not always answer. At Lowood, indeed, I took that resolution, kept it, and succeeded in pleasing; but with Mrs. Reed, I remember my best was always spurned with scorn. I pray God Mrs. Fairfax may not turn out a second Mrs. Reed; but if she does, I am not bound to stay with her! let the worst come to the worst, I can advertise again. How far are we on our road now, I wonder?
I let down the window and looked out; Millcote was behind us; judging by the number of its lights, it seemed a place of considerable magnitude, much larger than Lowton. We were now, as far as I could see, on a sort of common; but there were houses scattered all over the district; I felt we were in a different region to Lowood, more populous, less picturesque; more stirring, less romantic.
The roads were heavy, the night misty; my conductor let his horse walk all the way, and the hour and a half extended, I verify believe, to two hours; at last he turned in his seat and said
Youre noan so far fro Thornfield now.
Again I looked out: we were passing a church; I saw its low broad tower against the sky, and its bell was tolling a quarter; I saw a narrow galaxy of lights too, on a hillside, marking a village or hamlet. About ten minutes after, the driver got down and opened a pair of gates: we passed through, and they clashed to behind us. We now slowly ascended a drive, and came upon the long front of a house: candlelight gleamed from one curtained bow-window; all the rest were dark. The car stopped at the front door; it was opened by a maid-servant; I alighted and went in.
Will you walk this way, maam? said the girl; and I followed her across a square hall with high doors all round: she ushered me into a room whose double illumination of fire and candle at first dazzled me, contrasting as it did with the darkness to which my eyes had been for two hours inured; when I could see, however, a cosy and agreeable picture presented itself to my view.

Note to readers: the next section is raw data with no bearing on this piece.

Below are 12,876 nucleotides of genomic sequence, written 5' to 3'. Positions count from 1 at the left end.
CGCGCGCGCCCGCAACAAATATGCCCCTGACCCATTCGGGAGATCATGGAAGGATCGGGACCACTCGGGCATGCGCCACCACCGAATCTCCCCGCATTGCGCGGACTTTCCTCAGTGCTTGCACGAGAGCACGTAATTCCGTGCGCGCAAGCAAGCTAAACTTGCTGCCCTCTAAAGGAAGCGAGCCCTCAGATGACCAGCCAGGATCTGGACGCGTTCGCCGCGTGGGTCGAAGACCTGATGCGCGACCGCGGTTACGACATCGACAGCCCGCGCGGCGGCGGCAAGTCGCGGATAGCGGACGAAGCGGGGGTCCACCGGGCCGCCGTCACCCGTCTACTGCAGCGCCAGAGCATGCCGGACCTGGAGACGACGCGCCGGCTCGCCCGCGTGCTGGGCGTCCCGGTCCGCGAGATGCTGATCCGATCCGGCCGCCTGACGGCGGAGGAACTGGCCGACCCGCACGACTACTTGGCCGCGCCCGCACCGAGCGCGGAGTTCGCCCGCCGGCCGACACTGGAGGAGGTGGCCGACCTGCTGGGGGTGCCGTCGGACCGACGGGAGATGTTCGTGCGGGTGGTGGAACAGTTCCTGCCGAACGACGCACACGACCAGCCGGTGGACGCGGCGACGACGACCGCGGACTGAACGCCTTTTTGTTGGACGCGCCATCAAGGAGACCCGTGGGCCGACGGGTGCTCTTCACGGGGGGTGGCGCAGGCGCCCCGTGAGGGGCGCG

A snug small room; a round table by a cheerful fire; an arm-chair high-backed and old-fashioned, wherein sat the neatest imaginable little elderly lady, in widows cap, black silk gown, and snowy muslin apron; exactly like what I had fancied Mrs. Fairfax, only less stately and milder looking. She was occupied in knitting; a large cat sat demurely at her feet; nothing in short was wanting to complete the beau-ideal of domestic comfort. A more reassuring introduction for a new governess could scarcely be conceived; there was no grandeur to overwhelm, no stateliness to embarrass; and then, as I entered, the old lady got up and promptly and kindly came forward to meet me.
How do you do, my dear? I am afraid you have had a tedious ride; John drives so slowly; you must be cold, come to the fire.
Mrs. Fairfax, I suppose? said I.
Yes, you are right: do sit down.
She conducted me to her own chair, and then began to remove my shawl and untie my bonnet-strings; I begged she would not give herself so much trouble.
Oh, it is no trouble; I dare say your own hands are almost numbed with cold. Leah, make a little hot negus and cut a sandwich or two: here are the keys of the storeroom.
And she produced from her pocket a most housewifely bunch of keys, and delivered them to the servant.
Now, then, draw nearer to the fire, she continued. Youve brought your luggage with you, havent you, my dear?
Ill see it carried into your room, she said, and bustled out.
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